After you’ve checked any site you’ve provided payment information, double-check your bank and credit card accounts and look for any unusual activity. You should also contact your financial institutions and make them aware of the situation. They may be able to lock down your account and help you find any unusual activity. If you own any domains, you should contact your domain provider and ask for help locking down the domain so it can’t be transferred away.
#5: Change your passwords
If you discover an attacker has gained access to one of your websites, you should change your password on that website. Make sure you use strong, unique passwords for all your important online accounts. A password manager will help. If you can manage it, you should set up two-factor authentication for every site that offers it. This will ensure attackers can’t gain access to an account—even if they somehow get that account’s password.
#6: Secure your email
Now that you’ve secured your various accounts, it’s time to deal with your email. Here’s what you can do:
- When an email bomb attack is in process, it’s essential to avoid mass deletion and use email rules to filter spam instead. And before deleting any emails, look for suspicious activity such as unauthorized withdrawals or purchase confirmation emails that may get buried in the onslaught
- Inboxes that are critical to your organization should use failover services and notifications to protect against the deletion of important emails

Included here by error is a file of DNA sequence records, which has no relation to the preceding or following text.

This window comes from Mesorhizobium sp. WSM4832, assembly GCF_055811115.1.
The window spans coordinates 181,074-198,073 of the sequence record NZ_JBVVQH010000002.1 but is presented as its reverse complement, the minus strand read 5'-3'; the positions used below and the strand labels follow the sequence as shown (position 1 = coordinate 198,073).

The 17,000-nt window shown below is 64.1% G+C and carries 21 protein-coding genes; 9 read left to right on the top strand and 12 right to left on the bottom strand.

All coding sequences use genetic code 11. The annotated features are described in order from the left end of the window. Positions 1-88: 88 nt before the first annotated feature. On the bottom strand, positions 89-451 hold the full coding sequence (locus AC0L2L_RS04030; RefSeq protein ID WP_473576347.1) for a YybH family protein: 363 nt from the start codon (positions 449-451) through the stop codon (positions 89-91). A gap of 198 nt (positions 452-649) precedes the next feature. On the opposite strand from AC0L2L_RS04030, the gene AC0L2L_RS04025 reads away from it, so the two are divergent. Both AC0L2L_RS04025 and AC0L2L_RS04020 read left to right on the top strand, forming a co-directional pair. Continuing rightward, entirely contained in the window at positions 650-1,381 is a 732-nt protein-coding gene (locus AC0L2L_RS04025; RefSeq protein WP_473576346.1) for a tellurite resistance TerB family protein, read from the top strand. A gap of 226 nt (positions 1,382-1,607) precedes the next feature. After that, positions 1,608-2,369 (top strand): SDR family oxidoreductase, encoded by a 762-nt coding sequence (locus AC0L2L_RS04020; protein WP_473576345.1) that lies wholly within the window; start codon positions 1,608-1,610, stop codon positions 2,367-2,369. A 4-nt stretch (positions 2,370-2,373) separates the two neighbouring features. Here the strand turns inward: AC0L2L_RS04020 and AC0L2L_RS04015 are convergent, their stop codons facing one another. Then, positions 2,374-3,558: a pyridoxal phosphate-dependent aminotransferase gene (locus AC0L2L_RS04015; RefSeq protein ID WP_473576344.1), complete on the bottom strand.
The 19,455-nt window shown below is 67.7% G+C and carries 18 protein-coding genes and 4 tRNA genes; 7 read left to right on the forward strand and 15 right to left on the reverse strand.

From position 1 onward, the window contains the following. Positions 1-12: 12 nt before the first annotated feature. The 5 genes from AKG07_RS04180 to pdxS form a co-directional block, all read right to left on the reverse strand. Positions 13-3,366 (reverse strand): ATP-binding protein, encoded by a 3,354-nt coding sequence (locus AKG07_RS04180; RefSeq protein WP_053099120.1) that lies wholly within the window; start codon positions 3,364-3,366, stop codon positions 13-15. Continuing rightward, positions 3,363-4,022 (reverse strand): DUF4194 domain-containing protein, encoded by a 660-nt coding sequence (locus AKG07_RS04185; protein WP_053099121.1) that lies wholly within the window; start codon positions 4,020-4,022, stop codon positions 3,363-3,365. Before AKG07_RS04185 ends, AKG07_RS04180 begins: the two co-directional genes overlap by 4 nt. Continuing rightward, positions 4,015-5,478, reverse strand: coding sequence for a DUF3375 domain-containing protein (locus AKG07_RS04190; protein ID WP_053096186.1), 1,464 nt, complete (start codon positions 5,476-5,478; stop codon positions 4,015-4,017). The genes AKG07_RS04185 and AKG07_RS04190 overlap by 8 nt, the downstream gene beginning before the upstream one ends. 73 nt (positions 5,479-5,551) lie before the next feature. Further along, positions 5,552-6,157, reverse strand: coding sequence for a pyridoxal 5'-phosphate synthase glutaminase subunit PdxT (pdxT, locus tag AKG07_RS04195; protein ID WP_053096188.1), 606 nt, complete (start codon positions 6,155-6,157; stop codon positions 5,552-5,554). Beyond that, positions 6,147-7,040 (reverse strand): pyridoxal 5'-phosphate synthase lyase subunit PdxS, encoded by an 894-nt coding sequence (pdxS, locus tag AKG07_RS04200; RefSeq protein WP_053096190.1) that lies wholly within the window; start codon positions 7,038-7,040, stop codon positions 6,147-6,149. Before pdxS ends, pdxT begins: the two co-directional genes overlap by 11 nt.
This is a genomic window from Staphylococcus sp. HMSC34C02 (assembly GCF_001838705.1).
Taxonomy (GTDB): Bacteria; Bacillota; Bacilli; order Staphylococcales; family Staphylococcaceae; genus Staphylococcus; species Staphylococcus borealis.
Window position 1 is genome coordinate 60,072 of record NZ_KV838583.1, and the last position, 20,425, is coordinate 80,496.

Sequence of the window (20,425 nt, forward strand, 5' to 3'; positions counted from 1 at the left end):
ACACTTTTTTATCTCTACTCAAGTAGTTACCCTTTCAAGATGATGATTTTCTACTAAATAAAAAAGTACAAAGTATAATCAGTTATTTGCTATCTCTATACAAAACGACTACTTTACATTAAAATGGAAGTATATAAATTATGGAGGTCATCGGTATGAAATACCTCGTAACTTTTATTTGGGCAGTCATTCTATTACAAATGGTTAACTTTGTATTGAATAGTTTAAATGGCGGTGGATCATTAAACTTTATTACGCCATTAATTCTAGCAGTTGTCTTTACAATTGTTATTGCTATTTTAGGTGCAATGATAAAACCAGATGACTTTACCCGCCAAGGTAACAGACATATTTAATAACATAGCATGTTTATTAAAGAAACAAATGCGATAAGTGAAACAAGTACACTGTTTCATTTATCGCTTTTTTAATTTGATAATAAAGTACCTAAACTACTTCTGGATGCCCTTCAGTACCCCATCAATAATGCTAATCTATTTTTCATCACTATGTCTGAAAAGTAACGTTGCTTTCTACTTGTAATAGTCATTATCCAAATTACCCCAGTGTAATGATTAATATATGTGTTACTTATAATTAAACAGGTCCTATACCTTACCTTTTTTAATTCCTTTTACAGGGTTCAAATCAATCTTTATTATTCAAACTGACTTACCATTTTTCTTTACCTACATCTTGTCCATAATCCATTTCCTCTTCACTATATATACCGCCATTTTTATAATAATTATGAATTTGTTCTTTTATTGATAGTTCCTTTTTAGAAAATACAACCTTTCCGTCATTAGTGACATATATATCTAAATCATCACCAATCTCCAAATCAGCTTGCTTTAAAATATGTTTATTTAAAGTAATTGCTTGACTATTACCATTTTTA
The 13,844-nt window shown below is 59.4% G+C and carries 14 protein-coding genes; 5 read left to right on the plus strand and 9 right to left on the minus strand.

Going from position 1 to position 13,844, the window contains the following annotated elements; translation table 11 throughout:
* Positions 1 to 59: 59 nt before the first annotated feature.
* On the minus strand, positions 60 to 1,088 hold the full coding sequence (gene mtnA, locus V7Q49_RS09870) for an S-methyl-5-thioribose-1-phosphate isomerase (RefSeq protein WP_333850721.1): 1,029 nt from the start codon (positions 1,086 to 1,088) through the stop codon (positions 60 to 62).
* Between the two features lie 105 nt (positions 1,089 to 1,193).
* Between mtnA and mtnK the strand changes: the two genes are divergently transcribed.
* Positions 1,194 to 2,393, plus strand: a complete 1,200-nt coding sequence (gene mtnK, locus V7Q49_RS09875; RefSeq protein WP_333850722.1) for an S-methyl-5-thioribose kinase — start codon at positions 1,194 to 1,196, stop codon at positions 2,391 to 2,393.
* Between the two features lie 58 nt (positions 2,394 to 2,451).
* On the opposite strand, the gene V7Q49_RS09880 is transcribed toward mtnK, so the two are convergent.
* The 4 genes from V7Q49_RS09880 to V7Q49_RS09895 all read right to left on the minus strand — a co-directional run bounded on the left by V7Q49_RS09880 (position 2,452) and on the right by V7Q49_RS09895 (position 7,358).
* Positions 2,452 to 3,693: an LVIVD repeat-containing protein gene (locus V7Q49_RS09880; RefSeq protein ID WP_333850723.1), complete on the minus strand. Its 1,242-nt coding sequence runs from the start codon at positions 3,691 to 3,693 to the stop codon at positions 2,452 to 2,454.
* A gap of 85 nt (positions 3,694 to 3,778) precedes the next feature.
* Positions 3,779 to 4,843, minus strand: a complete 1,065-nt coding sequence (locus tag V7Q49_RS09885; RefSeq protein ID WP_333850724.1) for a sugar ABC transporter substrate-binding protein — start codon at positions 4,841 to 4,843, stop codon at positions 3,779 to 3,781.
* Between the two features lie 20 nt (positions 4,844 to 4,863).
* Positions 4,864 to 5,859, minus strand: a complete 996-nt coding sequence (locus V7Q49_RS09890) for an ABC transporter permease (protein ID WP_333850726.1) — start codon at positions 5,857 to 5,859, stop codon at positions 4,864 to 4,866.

- A bulk mail filter can help stop subscription-based emails from landing in the inbox. Simply add the newsletters that you want to your approved senders list
- Custom spam filters can also be used to block emails that contain words like “confirmation,” “subscription,” or “confirm.” You’ll need to double-check that any valid emails that contain these words aren’t also blocked
- Make sure that online passwords are changed and that all of your organization’s online accounts are secured with multi-factor authentication
- Ensure email delivery software is up-to-date, patched, and includes antivirus capabilities.
- Employ “tarpitting” to block or slow traffic from a sending IP address if the traffic from that address exceeds a predefined threshold (e.g. greater than ten emails per minute)
- Consider blocking file attachments used in email bomb attacks, such as .zip, .7zip, .exe, and .rar
- Limit the maximum email attachment file size
- Ensure out-of-office, bounce back, and other automatic messages are only sent once to prevent an endless loop of recurring automatic replies
- Where possible, limit send permissions so that only internal and authorized users may send to distribution lists
- Avoid posting plain text email addresses online as attackers are able to scrape web pages for email addresses to target them for spam campaigns